How did early Americans educate their children? How and when did Americans create a formal system of public education? You sent me these questions for Episode 200: Everyday Life in Early America. You also said you wanted to know more about how early American boys and girls learned the trades they would practice later in life. Johann Neem, a Profess…
 
On July 1, 1790, Congress passed “An Act for Establishing the temporary and permanent Seat of the Government of the United States.” This act formalized a plan to move the capital of the United States from New York City to Philadelphia, for a period of 10 years, and then from Philadelphia to Washington D.C., where the United States government would …
 
The Treaty of Paris 1783 ended the American War for Independence, but it did not bring peace to North America. After 1783, warfare and violence continued between Americans and Native Americans. So how did the early United States attempt to create peace for itsnew nation? Michael Oberg, a Distinguished Professor of History at the State University of…
 
Did you know that imagination once played a key role in the way Americans understood and practiced medicine? Sari Altschuler, an Assistant Professor of English at Northeastern University and author of The Medical Imagination: Literature and Health in the Early United States, joins us to investigate the ways early American doctors used imagination i…
 
History is an important tool when it comes to understanding American law. History is what the justices of the United States Supreme Court use when they want to ascertain what the framers meant when they drafted the Constitution of 1787 and its first ten amendments in 1789. History is also the tool we use when we want to know how and why the Supreme…
 
The Fourth Amendment to the United States Constitution doesn’t always make headlines, but it’s an amendment that undergirds foundational rights. It’s also an amendment that can show us a lot about the intertwined nature between history and American law. In this 3rd episode of our 4th Doing History series, we explore the early American origins of th…
 
How and why did Congress draft the First Ten Amendments to the Constitution? In the United States, we use the Constitution and Bill of Rights to understand and define ourselves culturally. Americans are a people with laws and rights that are protected by the Constitution because they are defined in the Constitution. And the place where the Constitu…
 
Law is all around us. And the basis of American Law comes not only from our early American past, but from our founding documents. This episode begins our 4th Doing History series. Over the next four episodes, we’ll explore the early American origins of the Bill of Rights as well as the history of the Fourth Amendment. The Fourth Amendment will serv…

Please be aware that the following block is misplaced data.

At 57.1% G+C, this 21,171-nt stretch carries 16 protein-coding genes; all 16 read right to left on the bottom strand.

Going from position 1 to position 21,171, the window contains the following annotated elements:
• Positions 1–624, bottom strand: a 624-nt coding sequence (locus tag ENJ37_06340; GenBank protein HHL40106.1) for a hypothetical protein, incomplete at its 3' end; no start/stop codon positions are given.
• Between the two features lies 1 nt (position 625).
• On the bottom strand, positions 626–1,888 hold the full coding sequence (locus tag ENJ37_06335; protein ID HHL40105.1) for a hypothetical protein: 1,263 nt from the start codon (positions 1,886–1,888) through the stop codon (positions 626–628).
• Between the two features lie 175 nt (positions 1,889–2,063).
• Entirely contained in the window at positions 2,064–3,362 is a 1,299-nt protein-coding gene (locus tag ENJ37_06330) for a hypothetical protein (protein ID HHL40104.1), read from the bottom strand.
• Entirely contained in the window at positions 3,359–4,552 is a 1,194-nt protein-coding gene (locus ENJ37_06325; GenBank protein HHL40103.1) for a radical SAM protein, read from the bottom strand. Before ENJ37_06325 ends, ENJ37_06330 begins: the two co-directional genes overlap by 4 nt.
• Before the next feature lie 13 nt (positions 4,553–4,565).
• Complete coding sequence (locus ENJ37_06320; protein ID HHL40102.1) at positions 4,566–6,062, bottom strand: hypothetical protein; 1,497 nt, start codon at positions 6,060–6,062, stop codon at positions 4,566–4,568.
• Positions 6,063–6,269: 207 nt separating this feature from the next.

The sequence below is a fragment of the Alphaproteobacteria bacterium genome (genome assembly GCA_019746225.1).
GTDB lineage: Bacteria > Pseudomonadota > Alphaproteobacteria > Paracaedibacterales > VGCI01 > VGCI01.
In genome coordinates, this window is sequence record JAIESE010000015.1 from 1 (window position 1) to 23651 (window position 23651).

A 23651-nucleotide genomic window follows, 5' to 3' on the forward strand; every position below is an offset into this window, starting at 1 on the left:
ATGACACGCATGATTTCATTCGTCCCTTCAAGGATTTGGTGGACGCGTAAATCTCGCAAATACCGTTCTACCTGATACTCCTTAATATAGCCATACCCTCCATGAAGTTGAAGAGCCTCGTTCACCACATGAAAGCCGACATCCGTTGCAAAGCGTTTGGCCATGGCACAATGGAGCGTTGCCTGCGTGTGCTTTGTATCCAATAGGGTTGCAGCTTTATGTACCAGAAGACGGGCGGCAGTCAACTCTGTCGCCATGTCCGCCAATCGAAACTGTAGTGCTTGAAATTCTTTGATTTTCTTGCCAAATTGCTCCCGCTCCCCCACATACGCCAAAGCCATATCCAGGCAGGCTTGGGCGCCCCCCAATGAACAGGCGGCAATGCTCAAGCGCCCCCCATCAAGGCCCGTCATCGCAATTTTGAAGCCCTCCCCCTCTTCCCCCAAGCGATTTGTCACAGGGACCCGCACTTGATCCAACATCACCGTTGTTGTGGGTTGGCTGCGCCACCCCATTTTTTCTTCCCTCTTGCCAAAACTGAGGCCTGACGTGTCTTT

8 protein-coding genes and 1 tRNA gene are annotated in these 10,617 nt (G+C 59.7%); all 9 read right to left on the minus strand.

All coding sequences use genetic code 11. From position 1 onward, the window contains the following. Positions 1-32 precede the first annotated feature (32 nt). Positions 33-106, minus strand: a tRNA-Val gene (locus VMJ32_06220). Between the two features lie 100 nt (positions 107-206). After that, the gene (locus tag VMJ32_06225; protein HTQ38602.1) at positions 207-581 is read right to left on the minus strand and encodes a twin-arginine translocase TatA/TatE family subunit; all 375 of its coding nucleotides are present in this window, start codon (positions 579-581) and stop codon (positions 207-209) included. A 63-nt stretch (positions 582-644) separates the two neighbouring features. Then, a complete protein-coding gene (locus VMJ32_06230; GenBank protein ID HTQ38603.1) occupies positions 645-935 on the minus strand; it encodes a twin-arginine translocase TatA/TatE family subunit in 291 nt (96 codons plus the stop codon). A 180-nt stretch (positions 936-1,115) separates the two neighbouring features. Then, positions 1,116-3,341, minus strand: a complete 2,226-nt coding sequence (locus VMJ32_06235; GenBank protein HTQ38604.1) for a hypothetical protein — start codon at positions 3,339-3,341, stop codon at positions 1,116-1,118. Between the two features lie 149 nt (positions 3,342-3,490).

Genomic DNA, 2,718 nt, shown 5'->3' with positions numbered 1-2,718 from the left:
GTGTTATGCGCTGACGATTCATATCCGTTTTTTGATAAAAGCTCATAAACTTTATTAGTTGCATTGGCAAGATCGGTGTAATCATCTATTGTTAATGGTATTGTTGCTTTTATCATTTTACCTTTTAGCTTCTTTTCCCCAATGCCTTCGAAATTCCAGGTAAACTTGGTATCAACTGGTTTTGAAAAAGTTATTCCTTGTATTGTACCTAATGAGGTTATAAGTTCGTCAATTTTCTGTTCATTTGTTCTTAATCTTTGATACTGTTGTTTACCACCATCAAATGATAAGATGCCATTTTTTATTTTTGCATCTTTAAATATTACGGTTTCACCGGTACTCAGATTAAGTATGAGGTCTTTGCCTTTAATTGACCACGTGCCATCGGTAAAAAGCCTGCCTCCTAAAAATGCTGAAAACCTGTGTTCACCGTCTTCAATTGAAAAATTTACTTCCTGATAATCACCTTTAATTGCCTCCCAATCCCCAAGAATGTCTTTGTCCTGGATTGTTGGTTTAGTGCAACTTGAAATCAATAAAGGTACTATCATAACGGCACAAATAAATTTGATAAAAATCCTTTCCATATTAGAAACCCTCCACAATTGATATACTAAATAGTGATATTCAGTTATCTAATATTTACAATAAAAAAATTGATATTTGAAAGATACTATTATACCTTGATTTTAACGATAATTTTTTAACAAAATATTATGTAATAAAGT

The Second Continental Congress voted for independence on July 2, 1776 with 12 colonies and one abstention. The delegation from New York abstained from the vote. And Pennsylvania voted in favor of independence because two of its delegates were persuaded not to attend the vote given their opposition. John Dickinson was one of the two delegates who a…
 
What was it like to live as a woman of faith in early republic America? What was it like to live as a Catholic in the early United States? Catherine O’Donnell, an Associate Professor of History at Arizona State University and author of Elizabeth Seton: American Saint, helps us investigate answers to these questions by taking us through the life of …
 
How do empires come to be? How are empires made and who makes them? What role do maps play in making empires? Christian Koot is a Professor of History at Towson University and the author of A Biography of a Map in Motion: Augustine Herrman’s Chesapeake. Christian has researched and written two books about the seventeenth-century Anglo-Dutch World t…
 
Who gets to be a citizen of the United States? How does the United States define who belongs to the nation? Early Americans asked and grappled with these questions during the earliest days of the early republic. Martha S. Jones is a Professor of History at Johns Hopkins University and a former public interest litigator. Using details from her book,…
 
We read and hear a lot about money. We read and hear about fluctuations in the value of the Dollar, Pound, and Euro, interest rates and who can and can’t get access to credit, and we also read and hear about new virtual currencies like Bitcoin and Facebook’s Libra. We talk a lot about money. But where did the idea of money come from? Did early Amer…
 
What can a family history tell us about revolutionary and early republic America? What can the letters of a wife and mother tell us about life in the Caribbean during the Age of Revolutions? These are questions Susan Clair Imbarrato, a Professor of English at Minnesota State University Moorhead, set out to answer as she explored an amazing trove of…
 
Much of early American history comprises stories of empire and how different Native, European, and Euro-American nations vied for control of North American territory, resources, and people. In this episode, Matthew P. Dziennick, an Assistant Professor of History at the United States Naval Academy and author The Fatal Land: War, Empire, and the High…
 
What did early Americans think about science? And how did they pursue and develop their knowledge of it? Cameron Strang, an Assistant Professor of History at the University of Nevada, Reno and author of Frontiers of Science: Imperialism and Natural Knowledge in the Gulf South Borderlands, 1500-1850, joins us to investigate the early American world …
 
Between 1789 and 1825, five men would serve as President of the United States. Four of them hailed from Virginia. Many of us know details about the lives and presidencies of Washington, Jefferson, and Madison. But what do we know about the life and presidency of the fourth Virginia president, James Monroe? Sara Bon-Harper, Executive Director of Jam…